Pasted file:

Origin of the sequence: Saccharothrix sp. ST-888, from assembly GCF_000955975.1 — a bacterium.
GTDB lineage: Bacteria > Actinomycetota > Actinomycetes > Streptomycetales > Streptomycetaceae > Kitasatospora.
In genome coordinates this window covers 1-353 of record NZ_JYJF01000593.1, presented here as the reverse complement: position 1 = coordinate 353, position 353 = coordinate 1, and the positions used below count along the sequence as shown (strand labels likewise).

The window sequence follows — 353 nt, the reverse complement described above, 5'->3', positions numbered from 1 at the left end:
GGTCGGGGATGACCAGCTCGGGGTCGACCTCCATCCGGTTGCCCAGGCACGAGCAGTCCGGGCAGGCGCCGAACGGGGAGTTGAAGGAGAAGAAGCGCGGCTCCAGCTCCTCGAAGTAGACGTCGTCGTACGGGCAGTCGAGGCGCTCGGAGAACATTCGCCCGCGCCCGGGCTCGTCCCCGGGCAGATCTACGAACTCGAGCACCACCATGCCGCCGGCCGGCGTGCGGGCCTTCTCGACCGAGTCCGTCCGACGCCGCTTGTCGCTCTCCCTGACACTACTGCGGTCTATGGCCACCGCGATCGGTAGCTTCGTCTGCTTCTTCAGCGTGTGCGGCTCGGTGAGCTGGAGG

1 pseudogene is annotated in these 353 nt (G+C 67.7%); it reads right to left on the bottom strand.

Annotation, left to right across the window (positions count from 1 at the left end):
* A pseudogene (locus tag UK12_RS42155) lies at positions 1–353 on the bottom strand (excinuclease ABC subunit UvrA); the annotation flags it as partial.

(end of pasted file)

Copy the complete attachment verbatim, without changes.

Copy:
Origin of the sequence: Saccharothrix sp. ST-888, from assembly GCF_000955975.1 — a bacterium.
GTDB lineage: Bacteria > Actinomycetota > Actinomycetes > Streptomycetales > Streptomycetaceae > Kitasatospora.
In genome coordinates this window covers 1-353 of record NZ_JYJF01000593.1, presented here as the reverse complement: position 1 = coordinate 353, position 353 = coordinate 1, and the positions used below count along the sequence as shown (strand labels likewise).

The window sequence follows — 353 nt, the reverse complement described above, 5'->3', positions numbered from 1 at the left end:
GGTCGGGGATGACCAGCTCGGGGTCGACCTCCATCCGGTTGCCCAGGCACGAGCAGTCCGGGCAGGCGCCGAACGGGGAGTTGAAGGAGAAGAAGCGCGGCTCCAGCTCCTCGAAGTAGACGTCGTCGTACGGGCAGTCGAGGCGCTCGGAGAACATTCGCCCGCGCCCGGGCTCGTCCCCGGGCAGATCTACGAACTCGAGCACCACCATGCCGCCGGCCGGCGTGCGGGCCTTCTCGACCGAGTCCGTCCGACGCCGCTTGTCGCTCTCCCTGACACTACTGCGGTCTATGGCCACCGCGATCGGTAGCTTCGTCTGCTTCTTCAGCGTGTGCGGCTCGGTGAGCTGGAGG

1 pseudogene is annotated in these 353 nt (G+C 67.7%); it reads right to left on the bottom strand.

Annotation, left to right across the window (positions count from 1 at the left end):
* A pseudogene (locus tag UK12_RS42155) lies at positions 1–353 on the bottom strand (excinuclease ABC subunit UvrA); the annotation flags it as partial.